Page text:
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HOW A NATION BORN OUT OF A TAX REVOLT has—and especially hasn’t—solved the problems of taxing its citizens
May/June 1996 | Volume 47, Issue 3
In the first days of the new federal government, the Secretary of the Treasury, Alexander Hamilton, had hoped to accomplish two things with the tariff: First, of course, he wanted to establish a revenue stream that would fund both the operations of the government and the debts acquired in the Revolution, and second, he wanted to protect American industry until it was efficient enough to compete on even terms with the established industrial firms of Europe, especially Britain. This latter intent is a classic example of the second purpose of taxation, one that developed only in modern times: an effort to affect the workings of the national economy rather than to raise revenue—in other words, taxation for the purpose of economic engineering.
Far more often, economic engineering requires a benevolent—not to mention objective—despot to succeed. Any time it happens to benefit a particular segment of the population, the way tariffs protect manufacturers, that segment will always work hard to maintain its benefit long after the original purpose of the tax has been served. In the push and shove of democratic politics, meanwhile, economic engineering has also, of course, often served as a splendid refuge for scoundrels, providing cover for political favors to the rich and powerful.
Congress at first ignored Hamilton’s call for protective tariffs because there were few industries to protect and they had little political influence. The people who would have to pay the tariffs—the American population at large—loomed far larger in Congress’s political consciousness. That situation changed radically after the War of 1812. The British blockade during the war and laws such as the Embargo and Non-Intercourse acts that preceded it spurred a large jump in American manufacturing, much of it concentrated in New England. The traditional New England opposition to tariffs began to fade as the new American industries pushed for ones high enough to protect them from renewed foreign competition.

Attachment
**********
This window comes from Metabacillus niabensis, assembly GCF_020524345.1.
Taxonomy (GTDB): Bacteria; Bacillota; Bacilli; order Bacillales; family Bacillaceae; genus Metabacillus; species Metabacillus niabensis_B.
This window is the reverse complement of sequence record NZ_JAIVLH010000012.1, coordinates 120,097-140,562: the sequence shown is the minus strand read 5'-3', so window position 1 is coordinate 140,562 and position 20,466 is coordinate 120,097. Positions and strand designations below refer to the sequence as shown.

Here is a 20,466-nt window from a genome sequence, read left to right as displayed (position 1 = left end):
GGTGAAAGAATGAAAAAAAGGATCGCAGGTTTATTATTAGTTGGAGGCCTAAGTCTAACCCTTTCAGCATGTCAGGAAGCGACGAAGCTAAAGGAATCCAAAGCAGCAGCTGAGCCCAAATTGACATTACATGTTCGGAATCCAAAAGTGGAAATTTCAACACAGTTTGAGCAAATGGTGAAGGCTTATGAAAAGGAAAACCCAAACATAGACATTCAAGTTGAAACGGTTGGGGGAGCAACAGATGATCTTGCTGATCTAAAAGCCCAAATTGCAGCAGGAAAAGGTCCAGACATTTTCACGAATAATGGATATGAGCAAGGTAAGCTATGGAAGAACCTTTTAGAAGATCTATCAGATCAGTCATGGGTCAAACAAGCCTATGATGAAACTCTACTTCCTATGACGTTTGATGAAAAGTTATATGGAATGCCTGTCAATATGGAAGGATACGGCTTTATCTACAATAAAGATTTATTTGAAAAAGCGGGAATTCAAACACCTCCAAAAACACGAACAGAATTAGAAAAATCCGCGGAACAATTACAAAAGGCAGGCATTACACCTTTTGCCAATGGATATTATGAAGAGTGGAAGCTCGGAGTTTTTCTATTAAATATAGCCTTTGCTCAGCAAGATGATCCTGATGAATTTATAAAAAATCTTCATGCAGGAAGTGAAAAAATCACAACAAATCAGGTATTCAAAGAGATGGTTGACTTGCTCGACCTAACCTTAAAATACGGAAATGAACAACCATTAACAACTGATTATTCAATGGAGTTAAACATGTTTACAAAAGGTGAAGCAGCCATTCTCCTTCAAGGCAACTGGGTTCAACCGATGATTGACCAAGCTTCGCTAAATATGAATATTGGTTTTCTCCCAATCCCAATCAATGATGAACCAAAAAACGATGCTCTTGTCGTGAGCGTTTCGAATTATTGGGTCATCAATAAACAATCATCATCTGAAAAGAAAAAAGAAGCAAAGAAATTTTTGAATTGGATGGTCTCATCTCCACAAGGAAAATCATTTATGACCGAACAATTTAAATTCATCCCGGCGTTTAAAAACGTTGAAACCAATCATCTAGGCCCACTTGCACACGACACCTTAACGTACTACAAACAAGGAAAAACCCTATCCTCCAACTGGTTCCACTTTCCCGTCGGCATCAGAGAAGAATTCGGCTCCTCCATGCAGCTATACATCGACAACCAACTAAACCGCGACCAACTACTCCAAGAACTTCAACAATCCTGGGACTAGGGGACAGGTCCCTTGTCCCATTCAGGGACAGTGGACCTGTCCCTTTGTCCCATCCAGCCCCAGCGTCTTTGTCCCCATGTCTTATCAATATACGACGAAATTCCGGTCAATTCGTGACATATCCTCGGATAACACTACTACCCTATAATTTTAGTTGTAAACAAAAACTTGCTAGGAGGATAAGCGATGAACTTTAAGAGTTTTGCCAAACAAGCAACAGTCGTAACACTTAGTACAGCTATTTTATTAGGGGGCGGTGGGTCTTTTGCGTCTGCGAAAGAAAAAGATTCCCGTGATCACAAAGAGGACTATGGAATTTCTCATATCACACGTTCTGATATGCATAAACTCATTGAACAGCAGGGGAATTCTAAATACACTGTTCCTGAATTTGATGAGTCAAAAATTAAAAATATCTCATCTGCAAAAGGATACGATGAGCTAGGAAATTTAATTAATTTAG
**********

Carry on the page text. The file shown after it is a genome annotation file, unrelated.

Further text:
The South, ever more dependent on the export of cotton and the import of manufactured goods from both the North and Europe, fiercely resisted these increased tariffs, but with only limited success. The one passed in 1828—called, with typical Southern genius for political phrasemaking, the Tariff of Abominations—led directly to the nullification crisis of 1832, which threatened the Union itself. Tariffs were lowered in settling that dispute, and were lowered as well in 1857, but they remained far higher than revenue needs normally required. The tariff, then nearly synonymous with federal taxes, was a prime cause of the Civil War.
At the end of 1860 the federal government was spending money at the rate of about $173,000 a day. Three months later the War Department alone was spending $1 million a day. By the end of that year it was up to $1.5 million. A conflict unprecedented in scale in Western, let alone American, history, the Civil War placed wholly unprecedented demands upon the financial resources of the United States and the federal tax system.
Much of the cost of the war for the North was thrown off onto the future by the borrowing of nearly $3 billion from American citizens, many of modest means, in the world’s first bond drives. About $450 million was raised by the printing of greenbacks, legal tender not backed by gold. About $750 million was raised by taxation.
The act establishing the Bureau of Internal Revenue also moved to tax nearly everything. Excise taxes were slapped on most commodities; stamp taxes on licenses and legal documents. The gross receipts of railroads, ferries, steamboats, and toll bridges were taxed. Advertisements were taxed. The tariff was sharply raised.
Also imposed was a tax on all income “whether derived from any kind of property, rents, interest, dividends, salaries, or from any trade, employment or vocation carried on in the United States or elsewhere, or from any other source whatever.”